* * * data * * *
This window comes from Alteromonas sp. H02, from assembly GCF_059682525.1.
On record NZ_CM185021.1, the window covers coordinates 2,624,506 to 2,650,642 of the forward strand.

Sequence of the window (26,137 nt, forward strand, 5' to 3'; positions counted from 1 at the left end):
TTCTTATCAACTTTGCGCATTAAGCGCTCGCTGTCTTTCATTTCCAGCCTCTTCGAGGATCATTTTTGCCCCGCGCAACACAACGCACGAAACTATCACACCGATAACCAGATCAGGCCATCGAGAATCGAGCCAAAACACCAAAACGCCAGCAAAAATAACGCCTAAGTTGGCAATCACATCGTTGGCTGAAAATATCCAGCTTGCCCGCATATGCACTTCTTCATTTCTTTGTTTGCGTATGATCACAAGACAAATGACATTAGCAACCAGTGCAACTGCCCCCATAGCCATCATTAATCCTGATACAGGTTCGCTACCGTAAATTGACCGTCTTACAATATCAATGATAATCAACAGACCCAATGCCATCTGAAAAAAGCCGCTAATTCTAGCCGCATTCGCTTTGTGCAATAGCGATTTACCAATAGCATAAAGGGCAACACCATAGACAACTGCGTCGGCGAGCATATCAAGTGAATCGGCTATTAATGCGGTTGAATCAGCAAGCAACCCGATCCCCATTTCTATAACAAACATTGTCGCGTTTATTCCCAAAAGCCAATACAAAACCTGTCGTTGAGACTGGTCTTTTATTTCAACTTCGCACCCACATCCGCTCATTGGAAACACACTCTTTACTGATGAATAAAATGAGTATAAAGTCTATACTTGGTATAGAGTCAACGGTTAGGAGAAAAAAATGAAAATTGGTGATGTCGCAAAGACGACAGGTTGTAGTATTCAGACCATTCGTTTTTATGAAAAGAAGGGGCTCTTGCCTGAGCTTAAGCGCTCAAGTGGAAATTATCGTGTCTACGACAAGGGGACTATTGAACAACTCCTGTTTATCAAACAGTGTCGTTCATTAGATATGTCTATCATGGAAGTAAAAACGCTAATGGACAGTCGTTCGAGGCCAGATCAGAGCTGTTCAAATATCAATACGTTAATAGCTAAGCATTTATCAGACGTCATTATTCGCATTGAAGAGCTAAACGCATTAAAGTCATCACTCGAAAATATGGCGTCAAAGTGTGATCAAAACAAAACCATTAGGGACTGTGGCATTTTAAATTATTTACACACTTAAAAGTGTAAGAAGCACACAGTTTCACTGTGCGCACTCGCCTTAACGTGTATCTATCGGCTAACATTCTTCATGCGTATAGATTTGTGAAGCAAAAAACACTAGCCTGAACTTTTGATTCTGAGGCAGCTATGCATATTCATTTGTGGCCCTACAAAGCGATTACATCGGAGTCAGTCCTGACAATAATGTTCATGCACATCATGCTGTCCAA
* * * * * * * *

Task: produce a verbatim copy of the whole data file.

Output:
This window comes from Alteromonas sp. H02, from assembly GCF_059682525.1.
On record NZ_CM185021.1, the window covers coordinates 2,624,506 to 2,650,642 of the forward strand.

Sequence of the window (26,137 nt, forward strand, 5' to 3'; positions counted from 1 at the left end):
TTCTTATCAACTTTGCGCATTAAGCGCTCGCTGTCTTTCATTTCCAGCCTCTTCGAGGATCATTTTTGCCCCGCGCAACACAACGCACGAAACTATCACACCGATAACCAGATCAGGCCATCGAGAATCGAGCCAAAACACCAAAACGCCAGCAAAAATAACGCCTAAGTTGGCAATCACATCGTTGGCTGAAAATATCCAGCTTGCCCGCATATGCACTTCTTCATTTCTTTGTTTGCGTATGATCACAAGACAAATGACATTAGCAACCAGTGCAACTGCCCCCATAGCCATCATTAATCCTGATACAGGTTCGCTACCGTAAATTGACCGTCTTACAATATCAATGATAATCAACAGACCCAATGCCATCTGAAAAAAGCCGCTAATTCTAGCCGCATTCGCTTTGTGCAATAGCGATTTACCAATAGCATAAAGGGCAACACCATAGACAACTGCGTCGGCGAGCATATCAAGTGAATCGGCTATTAATGCGGTTGAATCAGCAAGCAACCCGATCCCCATTTCTATAACAAACATTGTCGCGTTTATTCCCAAAAGCCAATACAAAACCTGTCGTTGAGACTGGTCTTTTATTTCAACTTCGCACCCACATCCGCTCATTGGAAACACACTCTTTACTGATGAATAAAATGAGTATAAAGTCTATACTTGGTATAGAGTCAACGGTTAGGAGAAAAAAATGAAAATTGGTGATGTCGCAAAGACGACAGGTTGTAGTATTCAGACCATTCGTTTTTATGAAAAGAAGGGGCTCTTGCCTGAGCTTAAGCGCTCAAGTGGAAATTATCGTGTCTACGACAAGGGGACTATTGAACAACTCCTGTTTATCAAACAGTGTCGTTCATTAGATATGTCTATCATGGAAGTAAAAACGCTAATGGACAGTCGTTCGAGGCCAGATCAGAGCTGTTCAAATATCAATACGTTAATAGCTAAGCATTTATCAGACGTCATTATTCGCATTGAAGAGCTAAACGCATTAAAGTCATCACTCGAAAATATGGCGTCAAAGTGTGATCAAAACAAAACCATTAGGGACTGTGGCATTTTAAATTATTTACACACTTAAAAGTGTAAGAAGCACACAGTTTCACTGTGCGCACTCGCCTTAACGTGTATCTATCGGCTAACATTCTTCATGCGTATAGATTTGTGAAGCAAAAAACACTAGCCTGAACTTTTGATTCTGAGGCAGCTATGCATATTCATTTGTGGCCCTACAAAGCGATTACATCGGAGTCAGTCCTGACAATAATGTTCATGCACATCATGCTGTCCAA